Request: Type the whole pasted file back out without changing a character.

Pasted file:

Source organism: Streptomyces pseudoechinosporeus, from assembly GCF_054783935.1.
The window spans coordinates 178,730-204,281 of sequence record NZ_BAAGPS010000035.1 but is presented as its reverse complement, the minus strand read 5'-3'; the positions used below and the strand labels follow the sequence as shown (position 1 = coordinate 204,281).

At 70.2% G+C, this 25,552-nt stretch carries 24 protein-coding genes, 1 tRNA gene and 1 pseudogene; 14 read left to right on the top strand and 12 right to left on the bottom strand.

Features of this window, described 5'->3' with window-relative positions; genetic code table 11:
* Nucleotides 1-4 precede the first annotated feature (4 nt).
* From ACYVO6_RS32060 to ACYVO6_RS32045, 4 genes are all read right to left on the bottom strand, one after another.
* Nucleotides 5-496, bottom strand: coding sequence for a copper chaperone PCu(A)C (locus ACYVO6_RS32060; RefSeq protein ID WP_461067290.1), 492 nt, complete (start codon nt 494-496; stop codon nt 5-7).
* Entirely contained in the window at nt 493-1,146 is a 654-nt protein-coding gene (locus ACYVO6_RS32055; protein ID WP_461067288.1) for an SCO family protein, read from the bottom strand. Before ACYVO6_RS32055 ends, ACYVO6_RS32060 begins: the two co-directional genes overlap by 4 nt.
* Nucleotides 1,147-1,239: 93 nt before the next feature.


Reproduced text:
Source organism: Streptomyces pseudoechinosporeus, from assembly GCF_054783935.1.
The window spans coordinates 178,730-204,281 of sequence record NZ_BAAGPS010000035.1 but is presented as its reverse complement, the minus strand read 5'-3'; the positions used below and the strand labels follow the sequence as shown (position 1 = coordinate 204,281).

At 70.2% G+C, this 25,552-nt stretch carries 24 protein-coding genes, 1 tRNA gene and 1 pseudogene; 14 read left to right on the top strand and 12 right to left on the bottom strand.

Features of this window, described 5'->3' with window-relative positions; genetic code table 11:
* Nucleotides 1-4 precede the first annotated feature (4 nt).
* From ACYVO6_RS32060 to ACYVO6_RS32045, 4 genes are all read right to left on the bottom strand, one after another.
* Nucleotides 5-496, bottom strand: coding sequence for a copper chaperone PCu(A)C (locus ACYVO6_RS32060; RefSeq protein ID WP_461067290.1), 492 nt, complete (start codon nt 494-496; stop codon nt 5-7).
* Entirely contained in the window at nt 493-1,146 is a 654-nt protein-coding gene (locus ACYVO6_RS32055; protein ID WP_461067288.1) for an SCO family protein, read from the bottom strand. Before ACYVO6_RS32055 ends, ACYVO6_RS32060 begins: the two co-directional genes overlap by 4 nt.
* Nucleotides 1,147-1,239: 93 nt before the next feature.